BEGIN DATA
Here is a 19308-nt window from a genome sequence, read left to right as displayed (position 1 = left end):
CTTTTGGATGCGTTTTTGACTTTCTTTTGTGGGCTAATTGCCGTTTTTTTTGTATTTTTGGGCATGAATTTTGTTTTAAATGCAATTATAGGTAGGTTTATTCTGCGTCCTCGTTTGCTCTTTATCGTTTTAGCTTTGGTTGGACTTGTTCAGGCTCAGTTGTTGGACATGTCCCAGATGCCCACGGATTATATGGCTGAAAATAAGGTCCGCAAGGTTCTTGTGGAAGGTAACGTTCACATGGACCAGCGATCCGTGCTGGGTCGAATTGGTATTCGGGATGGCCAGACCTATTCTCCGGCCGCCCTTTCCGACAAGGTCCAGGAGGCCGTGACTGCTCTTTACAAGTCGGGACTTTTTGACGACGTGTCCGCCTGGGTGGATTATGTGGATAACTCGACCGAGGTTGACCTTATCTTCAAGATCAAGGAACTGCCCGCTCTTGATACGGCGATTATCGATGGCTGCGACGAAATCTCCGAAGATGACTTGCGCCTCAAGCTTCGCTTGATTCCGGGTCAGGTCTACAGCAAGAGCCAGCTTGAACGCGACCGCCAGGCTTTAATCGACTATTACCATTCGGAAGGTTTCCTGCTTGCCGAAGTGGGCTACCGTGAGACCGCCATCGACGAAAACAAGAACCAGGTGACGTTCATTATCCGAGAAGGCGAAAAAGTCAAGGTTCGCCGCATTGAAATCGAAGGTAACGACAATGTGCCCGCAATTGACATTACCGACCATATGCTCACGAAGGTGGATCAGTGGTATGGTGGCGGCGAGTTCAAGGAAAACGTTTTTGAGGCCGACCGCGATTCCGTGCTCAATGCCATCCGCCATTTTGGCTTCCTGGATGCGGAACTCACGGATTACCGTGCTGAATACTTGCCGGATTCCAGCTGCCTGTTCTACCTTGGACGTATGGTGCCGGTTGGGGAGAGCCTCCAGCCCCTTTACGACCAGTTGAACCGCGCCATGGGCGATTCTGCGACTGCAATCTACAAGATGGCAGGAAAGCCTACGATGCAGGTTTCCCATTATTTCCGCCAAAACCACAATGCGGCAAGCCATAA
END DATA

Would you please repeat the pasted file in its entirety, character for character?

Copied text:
Here is a 19308-nt window from a genome sequence, read left to right as displayed (position 1 = left end):
CTTTTGGATGCGTTTTTGACTTTCTTTTGTGGGCTAATTGCCGTTTTTTTTGTATTTTTGGGCATGAATTTTGTTTTAAATGCAATTATAGGTAGGTTTATTCTGCGTCCTCGTTTGCTCTTTATCGTTTTAGCTTTGGTTGGACTTGTTCAGGCTCAGTTGTTGGACATGTCCCAGATGCCCACGGATTATATGGCTGAAAATAAGGTCCGCAAGGTTCTTGTGGAAGGTAACGTTCACATGGACCAGCGATCCGTGCTGGGTCGAATTGGTATTCGGGATGGCCAGACCTATTCTCCGGCCGCCCTTTCCGACAAGGTCCAGGAGGCCGTGACTGCTCTTTACAAGTCGGGACTTTTTGACGACGTGTCCGCCTGGGTGGATTATGTGGATAACTCGACCGAGGTTGACCTTATCTTCAAGATCAAGGAACTGCCCGCTCTTGATACGGCGATTATCGATGGCTGCGACGAAATCTCCGAAGATGACTTGCGCCTCAAGCTTCGCTTGATTCCGGGTCAGGTCTACAGCAAGAGCCAGCTTGAACGCGACCGCCAGGCTTTAATCGACTATTACCATTCGGAAGGTTTCCTGCTTGCCGAAGTGGGCTACCGTGAGACCGCCATCGACGAAAACAAGAACCAGGTGACGTTCATTATCCGAGAAGGCGAAAAAGTCAAGGTTCGCCGCATTGAAATCGAAGGTAACGACAATGTGCCCGCAATTGACATTACCGACCATATGCTCACGAAGGTGGATCAGTGGTATGGTGGCGGCGAGTTCAAGGAAAACGTTTTTGAGGCCGACCGCGATTCCGTGCTCAATGCCATCCGCCATTTTGGCTTCCTGGATGCGGAACTCACGGATTACCGTGCTGAATACTTGCCGGATTCCAGCTGCCTGTTCTACCTTGGACGTATGGTGCCGGTTGGGGAGAGCCTCCAGCCCCTTTACGACCAGTTGAACCGCGCCATGGGCGATTCTGCGACTGCAATCTACAAGATGGCAGGAAAGCCTACGATGCAGGTTTCCCATTATTTCCGCCAAAACCACAATGCGGCAAGCCATAA